Physica A: Statistical Mechanics and its Applications 360(2), 548-556.
ISSN/ISBN: 0378-4371 DOI: Not available at this time.
Abstract: ABSTRACT: The distribution of numbers in human documents is determined by a variety of diverse natural and human factors, whose relative significance can be evaluated by studying the numbers’ frequency of occurrence. Although it has been studied since the 1880's, this subject remains poorly understood. Here, we obtain the detailed statistics of numbers in the World Wide Web, finding that their distribution is a heavy-tailed dependence which splits in a set of power-law ones. In particular, we find that the frequency of numbers associated to western calendar years shows an uneven behavior: 2004 represents a ‘singular critical’ point, appearing with a strikingly high frequency; as we move away from it, the decreasing frequency allows us to compare the amounts of existing information on the past and on the future. Moreover, while powers of ten occur extremely often, allowing us to obtain statistics up to the huge 10127, ‘non-round’ numbers occur in a much more limited range, the variations of their frequencies being dramatically different from standard statistical fluctuations. These findings provide a view of the array of numbers used by humans as a highly non-equilibrium and inhomogeneous system, and shed a new light on an issue that, once fully investigated, could lead to a better understanding of many sociological and psychological phenomena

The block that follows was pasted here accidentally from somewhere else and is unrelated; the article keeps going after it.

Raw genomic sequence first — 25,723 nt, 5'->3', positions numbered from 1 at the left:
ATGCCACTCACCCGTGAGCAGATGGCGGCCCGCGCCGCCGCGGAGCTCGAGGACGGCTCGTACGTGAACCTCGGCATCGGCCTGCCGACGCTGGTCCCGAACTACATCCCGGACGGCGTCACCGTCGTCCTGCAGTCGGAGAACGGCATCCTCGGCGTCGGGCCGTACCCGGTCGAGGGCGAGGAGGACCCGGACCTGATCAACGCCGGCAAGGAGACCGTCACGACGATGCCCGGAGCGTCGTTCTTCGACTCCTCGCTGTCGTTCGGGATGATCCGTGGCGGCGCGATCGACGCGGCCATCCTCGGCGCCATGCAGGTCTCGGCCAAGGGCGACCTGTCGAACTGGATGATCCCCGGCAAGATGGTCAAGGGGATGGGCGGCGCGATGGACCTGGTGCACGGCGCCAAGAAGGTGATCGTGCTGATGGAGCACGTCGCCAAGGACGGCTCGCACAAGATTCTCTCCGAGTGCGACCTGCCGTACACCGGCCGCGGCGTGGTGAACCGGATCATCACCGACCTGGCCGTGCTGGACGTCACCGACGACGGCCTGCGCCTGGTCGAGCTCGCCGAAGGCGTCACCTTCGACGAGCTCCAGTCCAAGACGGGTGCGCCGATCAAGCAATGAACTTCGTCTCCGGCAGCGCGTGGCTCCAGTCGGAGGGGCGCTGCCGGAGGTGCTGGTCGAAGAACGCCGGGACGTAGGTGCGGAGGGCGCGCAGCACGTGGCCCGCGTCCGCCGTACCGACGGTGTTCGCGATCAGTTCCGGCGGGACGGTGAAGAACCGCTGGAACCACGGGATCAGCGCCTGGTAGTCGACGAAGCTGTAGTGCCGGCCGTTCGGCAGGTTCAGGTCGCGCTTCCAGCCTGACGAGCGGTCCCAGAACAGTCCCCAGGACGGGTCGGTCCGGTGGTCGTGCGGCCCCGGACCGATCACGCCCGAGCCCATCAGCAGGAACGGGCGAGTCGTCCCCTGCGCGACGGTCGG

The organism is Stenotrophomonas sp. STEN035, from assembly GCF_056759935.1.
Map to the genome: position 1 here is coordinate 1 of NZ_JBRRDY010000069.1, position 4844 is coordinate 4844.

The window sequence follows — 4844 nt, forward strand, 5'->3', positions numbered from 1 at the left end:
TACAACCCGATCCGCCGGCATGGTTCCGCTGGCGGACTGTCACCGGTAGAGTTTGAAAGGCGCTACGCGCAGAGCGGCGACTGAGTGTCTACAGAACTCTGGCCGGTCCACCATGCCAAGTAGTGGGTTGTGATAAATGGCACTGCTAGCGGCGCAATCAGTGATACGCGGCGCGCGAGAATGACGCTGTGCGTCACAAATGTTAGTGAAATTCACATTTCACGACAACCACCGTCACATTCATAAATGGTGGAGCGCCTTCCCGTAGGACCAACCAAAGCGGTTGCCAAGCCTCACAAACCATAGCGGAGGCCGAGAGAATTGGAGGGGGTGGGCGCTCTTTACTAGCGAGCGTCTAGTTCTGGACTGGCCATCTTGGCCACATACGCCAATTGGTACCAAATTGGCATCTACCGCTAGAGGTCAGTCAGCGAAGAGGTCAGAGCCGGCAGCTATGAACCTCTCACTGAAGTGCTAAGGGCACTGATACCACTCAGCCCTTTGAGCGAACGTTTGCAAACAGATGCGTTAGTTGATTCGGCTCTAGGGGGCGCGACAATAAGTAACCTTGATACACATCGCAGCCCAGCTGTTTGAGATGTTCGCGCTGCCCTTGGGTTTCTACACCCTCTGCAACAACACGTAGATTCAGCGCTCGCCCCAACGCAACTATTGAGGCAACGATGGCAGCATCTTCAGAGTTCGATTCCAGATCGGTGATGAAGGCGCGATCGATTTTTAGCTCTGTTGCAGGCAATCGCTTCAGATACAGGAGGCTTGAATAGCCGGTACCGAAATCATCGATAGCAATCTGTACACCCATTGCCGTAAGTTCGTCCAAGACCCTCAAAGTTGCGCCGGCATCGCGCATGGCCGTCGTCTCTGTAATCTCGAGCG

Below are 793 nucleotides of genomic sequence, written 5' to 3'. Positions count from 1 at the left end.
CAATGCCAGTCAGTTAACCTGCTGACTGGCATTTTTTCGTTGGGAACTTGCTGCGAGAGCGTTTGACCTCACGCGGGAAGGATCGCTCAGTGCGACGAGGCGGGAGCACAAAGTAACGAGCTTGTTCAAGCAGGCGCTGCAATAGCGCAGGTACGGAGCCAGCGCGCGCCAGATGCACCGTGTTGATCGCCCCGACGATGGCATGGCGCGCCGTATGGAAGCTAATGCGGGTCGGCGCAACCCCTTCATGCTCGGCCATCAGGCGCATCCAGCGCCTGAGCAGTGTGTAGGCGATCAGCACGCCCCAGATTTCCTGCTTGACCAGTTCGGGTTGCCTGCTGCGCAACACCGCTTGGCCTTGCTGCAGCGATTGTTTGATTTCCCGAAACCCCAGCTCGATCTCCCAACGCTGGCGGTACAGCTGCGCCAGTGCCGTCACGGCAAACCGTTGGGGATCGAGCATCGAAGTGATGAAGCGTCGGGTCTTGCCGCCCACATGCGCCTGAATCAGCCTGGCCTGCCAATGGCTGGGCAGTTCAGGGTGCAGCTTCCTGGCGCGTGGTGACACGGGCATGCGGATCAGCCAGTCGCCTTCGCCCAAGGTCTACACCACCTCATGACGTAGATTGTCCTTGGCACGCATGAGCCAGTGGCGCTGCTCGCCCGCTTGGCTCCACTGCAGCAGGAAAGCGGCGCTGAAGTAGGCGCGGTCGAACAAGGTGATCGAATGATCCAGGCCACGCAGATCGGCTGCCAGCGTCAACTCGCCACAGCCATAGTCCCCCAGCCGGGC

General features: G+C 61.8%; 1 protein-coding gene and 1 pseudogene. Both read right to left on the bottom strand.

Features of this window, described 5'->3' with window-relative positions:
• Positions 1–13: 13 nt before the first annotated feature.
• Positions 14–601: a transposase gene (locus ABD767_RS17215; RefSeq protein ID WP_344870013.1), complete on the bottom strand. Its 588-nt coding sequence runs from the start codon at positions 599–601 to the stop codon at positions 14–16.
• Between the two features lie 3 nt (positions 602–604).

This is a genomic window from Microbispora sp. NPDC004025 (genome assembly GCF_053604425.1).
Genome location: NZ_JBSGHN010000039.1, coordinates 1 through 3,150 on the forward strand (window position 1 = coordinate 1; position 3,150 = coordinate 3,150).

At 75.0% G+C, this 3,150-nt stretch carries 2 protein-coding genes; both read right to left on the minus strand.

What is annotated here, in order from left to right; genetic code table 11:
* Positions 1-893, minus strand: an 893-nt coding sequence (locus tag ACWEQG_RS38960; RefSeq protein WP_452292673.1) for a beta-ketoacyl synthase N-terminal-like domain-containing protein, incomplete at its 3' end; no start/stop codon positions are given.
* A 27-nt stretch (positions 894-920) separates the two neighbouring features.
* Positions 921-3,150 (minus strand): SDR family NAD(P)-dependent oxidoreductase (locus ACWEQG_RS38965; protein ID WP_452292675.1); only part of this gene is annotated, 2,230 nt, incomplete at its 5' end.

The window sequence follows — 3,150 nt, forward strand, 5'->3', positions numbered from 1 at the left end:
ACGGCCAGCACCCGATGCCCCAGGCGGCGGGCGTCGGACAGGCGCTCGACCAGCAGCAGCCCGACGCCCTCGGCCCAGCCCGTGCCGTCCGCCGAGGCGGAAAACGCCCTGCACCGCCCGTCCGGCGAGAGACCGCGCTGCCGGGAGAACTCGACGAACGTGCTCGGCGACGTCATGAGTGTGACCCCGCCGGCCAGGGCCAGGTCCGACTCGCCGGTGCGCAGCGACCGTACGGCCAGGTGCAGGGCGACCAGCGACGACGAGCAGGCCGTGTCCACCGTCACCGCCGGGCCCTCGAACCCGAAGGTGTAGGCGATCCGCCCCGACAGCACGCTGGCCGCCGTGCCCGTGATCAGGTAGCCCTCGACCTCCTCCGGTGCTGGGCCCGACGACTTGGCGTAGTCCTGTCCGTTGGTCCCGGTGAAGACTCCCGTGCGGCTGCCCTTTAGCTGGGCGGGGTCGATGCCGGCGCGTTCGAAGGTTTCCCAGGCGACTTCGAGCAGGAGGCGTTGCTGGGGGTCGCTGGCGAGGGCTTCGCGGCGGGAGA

Not available at this time.
Reference Type: Journal Article
Subject Area(s): Applied Mathematics